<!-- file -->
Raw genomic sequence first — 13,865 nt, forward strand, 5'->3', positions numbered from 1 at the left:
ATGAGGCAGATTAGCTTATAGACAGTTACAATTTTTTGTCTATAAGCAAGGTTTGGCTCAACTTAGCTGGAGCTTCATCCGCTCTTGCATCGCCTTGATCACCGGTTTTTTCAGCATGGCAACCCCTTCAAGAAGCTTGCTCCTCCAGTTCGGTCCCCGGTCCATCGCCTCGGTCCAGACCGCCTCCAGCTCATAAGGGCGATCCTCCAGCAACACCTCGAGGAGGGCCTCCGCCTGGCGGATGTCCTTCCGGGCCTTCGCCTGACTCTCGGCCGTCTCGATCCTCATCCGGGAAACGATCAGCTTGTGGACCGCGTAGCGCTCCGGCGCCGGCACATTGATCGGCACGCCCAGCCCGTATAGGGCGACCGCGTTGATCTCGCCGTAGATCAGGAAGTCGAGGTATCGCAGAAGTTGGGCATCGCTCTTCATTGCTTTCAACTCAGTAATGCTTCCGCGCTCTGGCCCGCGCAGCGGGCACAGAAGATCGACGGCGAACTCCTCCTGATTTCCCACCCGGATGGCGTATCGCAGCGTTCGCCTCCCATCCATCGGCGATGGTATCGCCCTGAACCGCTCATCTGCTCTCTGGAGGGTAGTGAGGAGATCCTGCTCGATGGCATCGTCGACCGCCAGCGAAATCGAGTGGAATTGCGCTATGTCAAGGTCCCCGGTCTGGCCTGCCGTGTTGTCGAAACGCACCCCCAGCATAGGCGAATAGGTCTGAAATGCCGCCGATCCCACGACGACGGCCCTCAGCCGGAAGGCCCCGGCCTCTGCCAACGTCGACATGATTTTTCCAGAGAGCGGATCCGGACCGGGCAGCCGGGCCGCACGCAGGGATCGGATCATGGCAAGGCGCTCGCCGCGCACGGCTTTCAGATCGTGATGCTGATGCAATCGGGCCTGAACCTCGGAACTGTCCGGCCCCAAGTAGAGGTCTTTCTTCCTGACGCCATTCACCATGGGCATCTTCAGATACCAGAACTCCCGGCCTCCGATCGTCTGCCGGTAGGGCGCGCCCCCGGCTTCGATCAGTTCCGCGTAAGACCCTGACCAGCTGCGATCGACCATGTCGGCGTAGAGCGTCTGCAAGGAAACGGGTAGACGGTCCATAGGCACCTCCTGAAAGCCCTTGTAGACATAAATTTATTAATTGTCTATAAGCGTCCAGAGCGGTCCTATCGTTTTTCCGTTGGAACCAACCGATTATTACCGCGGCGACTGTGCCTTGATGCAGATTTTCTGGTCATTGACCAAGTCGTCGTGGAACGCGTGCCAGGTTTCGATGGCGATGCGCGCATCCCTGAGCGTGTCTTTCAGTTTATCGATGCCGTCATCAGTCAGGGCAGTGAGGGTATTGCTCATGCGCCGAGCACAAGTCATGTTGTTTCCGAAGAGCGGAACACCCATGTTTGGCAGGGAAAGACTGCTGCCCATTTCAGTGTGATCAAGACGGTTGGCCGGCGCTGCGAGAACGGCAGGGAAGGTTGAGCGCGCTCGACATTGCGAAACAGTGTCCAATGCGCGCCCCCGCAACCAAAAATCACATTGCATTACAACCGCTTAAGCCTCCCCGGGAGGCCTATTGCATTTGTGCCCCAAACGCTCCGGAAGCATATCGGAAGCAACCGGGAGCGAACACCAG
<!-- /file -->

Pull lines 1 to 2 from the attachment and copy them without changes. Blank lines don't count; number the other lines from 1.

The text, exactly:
Raw genomic sequence first — 13,865 nt, forward strand, 5'->3', positions numbered from 1 at the left:
ATGAGGCAGATTAGCTTATAGACAGTTACAATTTTTTGTCTATAAGCAAGGTTTGGCTCAACTTAGCTGGAGCTTCATCCGCTCTTGCATCGCCTTGATCACCGGTTTTTTCAGCATGGCAACCCCTTCAAGAAGCTTGCTCCTCCAGTTCGGTCCCCGGTCCATCGCCTCGGTCCAGACCGCCTCCAGCTCATAAGGGCGATCCTCCAGCAACACCTCGAGGAGGGCCTCCGCCTGGCGGATGTCCTTCCGGGCCTTCGCCTGACTCTCGGCCGTCTCGATCCTCATCCGGGAAACGATCAGCTTGTGGACCGCGTAGCGCTCCGGCGCCGGCACATTGATCGGCACGCCCAGCCCGTATAGGGCGACCGCGTTGATCTCGCCGTAGATCAGGAAGTCGAGGTATCGCAGAAGTTGGGCATCGCTCTTCATTGCTTTCAACTCAGTAATGCTTCCGCGCTCTGGCCCGCGCAGCGGGCACAGAAGATCGACGGCGAACTCCTCCTGATTTCCCACCCGGATGGCGTATCGCAGCGTTCGCCTCCCATCCATCGGCGATGGTATCGCCCTGAACCGCTCATCTGCTCTCTGGAGGGTAGTGAGGAGATCCTGCTCGATGGCATCGTCGACCGCCAGCGAAATCGAGTGGAATTGCGCTATGTCAAGGTCCCCGGTCTGGCCTGCCGTGTTGTCGAAACGCACCCCCAGCATAGGCGAATAGGTCTGAAATGCCGCCGATCCCACGACGACGGCCCTCAGCCGGAAGGCCCCGGCCTCTGCCAACGTCGACATGATTTTTCCAGAGAGCGGATCCGGACCGGGCAGCCGGGCCGCACGCAGGGATCGGATCATGGCAAGGCGCTCGCCGCGCACGGCTTTCAGATCGTGATGCTGATGCAATCGGGCCTGAACCTCGGAACTGTCCGGCCCCAAGTAGAGGTCTTTCTTCCTGACGCCATTCACCATGGGCATCTTCAGATACCAGAACTCCCGGCCTCCGATCGTCTGCCGGTAGGGCGCGCCCCCGGCTTCGATCAGTTCCGCGTAAGACCCTGACCAGCTGCGATCGACCATGTCGGCGTAGAGCGTCTGCAAGGAAACGGGTAGACGGTCCATAGGCACCTCCTGAAAGCCCTTGTAGACATAAATTTATTAATTGTCTATAAGCGTCCAGAGCGGTCCTATCGTTTTTCCGTTGGAACCAACCGATTATTACCGCGGCGACTGTGCCTTGATGCAGATTTTCTGGTCATTGACCAAGTCGTCGTGGAACGCGTGCCAGGTTTCGATGGCGATGCGCGCATCCCTGAGCGTGTCTTTCAGTTTATCGATGCCGTCATCAGTCAGGGCAGTGAGGGTATTGCTCATGCGCCGAGCACAAGTCATGTTGTTTCCGAAGAGCGGAACACCCATGTTTGGCAGGGAAAGACTGCTGCCCATTTCAGTGTGATCAAGACGGTTGGCCGGCGCTGCGAGAACGGCAGGGAAGGTTGAGCGCGCTCGACATTGCGAAACAGTGTCCAATGCGCGCCCCCGCAACCAAAAATCACATTGCATTACAACCGCTTAAGCCTCCCCGGGAGGCCTATTGCATTTGTGCCCCAAACGCTCCGGAAGCATATCGGAAGCAACCGGGAGCGAACACCAG